During a visit to the Syrian Arab Republic, UNICEF Executive Director Anthony Lake meets with mothers and their children, and the people who are working so hard to reach every last one with life-saving services.
DAMASCUS, Syrian Arab Republic/ HONG KONG, 29 October 2013 – During a two-day visit to the Syrian Arab Republic, UNICEF Executive Director Anthony Lake has praised the efforts of national partners, community and local organizations and volunteers in the provision of humanitarian assistance for the most at-risk Syrian children and women.
Rawda and Rama
During his visit, Mr Lake pointed to the incredible challenges hundreds of thousands of Syrian families are facing, within a context of economic disruption and social dislocation, and amid worsening security. Some 6.8 million people are affected in the Syrian Arab Republic, including more than three million children, while nearly two million children are displaced inside the country.
© UNICEF Syrian Arab Republic/2013/Sanadiki
|In Damascus, Mr Lake met with displaced children and mothers during child immunizations at the Abou Dhar Al Ghifari primary health care centre.
Most of the displaced families who came to this health centre have fled from the towns of Daraya and Moadamiyeh, near Damascus. They live in collective shelters or with relatives.
The women worry about the future of their children. There is, however, a widespread understanding of the importance of immunization. Women who had brought their children for vaccination shared their stories of survival and commitment in the face of adversity.
Rawda left her house in Daraya 18 months ago. Every few weeks, she moves house, along with her mother and three children, trying not to put an extra burden on the relatives who host them.
She worries for her older daughter Rama, who will be of school age next year. “I hope I can send her to school,” she says. “[A]nd hopefully, by then, we get good news about her missing father.”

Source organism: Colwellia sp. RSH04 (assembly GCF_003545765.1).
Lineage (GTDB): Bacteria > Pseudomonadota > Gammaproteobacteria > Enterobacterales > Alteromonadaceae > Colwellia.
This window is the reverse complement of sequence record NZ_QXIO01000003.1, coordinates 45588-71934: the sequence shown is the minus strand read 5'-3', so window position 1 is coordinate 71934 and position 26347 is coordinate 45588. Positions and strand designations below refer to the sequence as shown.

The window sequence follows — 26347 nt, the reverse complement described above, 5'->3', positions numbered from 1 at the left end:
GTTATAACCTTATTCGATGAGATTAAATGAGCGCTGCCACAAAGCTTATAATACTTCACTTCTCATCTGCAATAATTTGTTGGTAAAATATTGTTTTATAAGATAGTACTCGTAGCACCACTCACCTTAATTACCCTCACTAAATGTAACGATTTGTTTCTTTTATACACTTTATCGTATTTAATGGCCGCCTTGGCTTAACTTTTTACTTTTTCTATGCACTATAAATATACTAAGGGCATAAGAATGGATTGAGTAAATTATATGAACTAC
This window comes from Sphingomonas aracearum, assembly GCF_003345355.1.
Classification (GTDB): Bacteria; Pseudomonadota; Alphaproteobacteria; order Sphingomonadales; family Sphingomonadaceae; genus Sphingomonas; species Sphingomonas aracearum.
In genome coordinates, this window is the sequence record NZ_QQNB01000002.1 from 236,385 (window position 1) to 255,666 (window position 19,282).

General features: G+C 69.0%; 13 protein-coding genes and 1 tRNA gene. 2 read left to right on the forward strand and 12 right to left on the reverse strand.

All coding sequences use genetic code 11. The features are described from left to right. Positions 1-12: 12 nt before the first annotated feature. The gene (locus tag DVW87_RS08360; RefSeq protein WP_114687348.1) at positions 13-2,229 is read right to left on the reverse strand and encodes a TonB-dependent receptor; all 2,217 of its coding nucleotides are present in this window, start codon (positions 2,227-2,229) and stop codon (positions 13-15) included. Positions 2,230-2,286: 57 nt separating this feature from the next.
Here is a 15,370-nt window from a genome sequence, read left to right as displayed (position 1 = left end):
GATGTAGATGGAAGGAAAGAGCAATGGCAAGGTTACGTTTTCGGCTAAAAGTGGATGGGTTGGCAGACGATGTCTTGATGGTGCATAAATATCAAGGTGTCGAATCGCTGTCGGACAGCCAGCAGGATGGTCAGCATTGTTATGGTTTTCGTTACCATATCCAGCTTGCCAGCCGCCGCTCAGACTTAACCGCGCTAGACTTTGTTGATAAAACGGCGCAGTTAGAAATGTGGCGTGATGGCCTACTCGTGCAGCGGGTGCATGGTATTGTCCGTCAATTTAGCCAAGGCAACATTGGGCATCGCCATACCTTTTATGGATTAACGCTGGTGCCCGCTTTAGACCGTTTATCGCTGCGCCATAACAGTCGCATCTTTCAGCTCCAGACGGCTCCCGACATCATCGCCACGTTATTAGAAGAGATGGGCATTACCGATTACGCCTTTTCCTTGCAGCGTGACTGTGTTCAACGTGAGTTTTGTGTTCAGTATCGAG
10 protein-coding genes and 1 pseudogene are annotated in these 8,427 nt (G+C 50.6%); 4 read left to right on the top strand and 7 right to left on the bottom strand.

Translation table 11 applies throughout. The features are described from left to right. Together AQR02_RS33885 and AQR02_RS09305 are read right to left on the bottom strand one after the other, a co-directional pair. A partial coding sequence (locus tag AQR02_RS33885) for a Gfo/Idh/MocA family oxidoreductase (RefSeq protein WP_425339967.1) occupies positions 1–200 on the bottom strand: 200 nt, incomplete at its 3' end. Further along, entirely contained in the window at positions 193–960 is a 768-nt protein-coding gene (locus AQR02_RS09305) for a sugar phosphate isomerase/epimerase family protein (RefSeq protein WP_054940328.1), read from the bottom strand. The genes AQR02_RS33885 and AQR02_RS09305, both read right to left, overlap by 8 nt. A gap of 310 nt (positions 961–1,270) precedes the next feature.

Disruption in health care, new concerns
© UNICEF Video
|Primary health care has been significantly disrupted, as a result of the ongoing crisis. According to the Ministry of Health, as of July 2013, 60 per cent of public hospitals and 34 per cent of health centres had been damaged. There is also an acute shortage of health professionals; in some locations, including Homs, 50 per cent of doctors have left the country.
Access to children and families is becoming increasingly difficult in some areas, including those areas effectively sealed off or otherwise affected by the security situation – which has a knock-on effect for children receiving vaccinations.
“Immunizing children is, in its very nature, non-political and has no connection to any military considerations,” said Mr Lake. “With cases of polio now emerging in Syria for the first time since 1999, reaching every child with polio and other vaccinations is not only an urgent and critical priority for Syria – but for the whole world.”
Vaccination campaign in full force
UNICEF and WHO are supporting a Ministry of Health–led vaccination campaign. “The campaign will reach 2.4 million children with life-saving vaccinations, including 1.6 million under 5 with the polio vaccine,” says UNICEF Syrian Arab Republic Child Survival and Health Specialist Iman Bahnasi, who accompanied Mr Lake during his visit.
In 2013, UNICEF and partners have assisted in vaccinating over one million children against measles/mumps/rubella and polio. UNICEF has also reached 10 million people with access to safe drinking water.
While at the health centre, Mr Lake met with young volunteers from the Syrian Arab Red Crescent and noted their courage and the sacrifices they make every day. “I could not admire you all more,” he told them. “I could not thank you all more.”
UNICEF is working with partners across the country to ensure that emergency assistance is scaled up, where possible, given security and capacity constraints.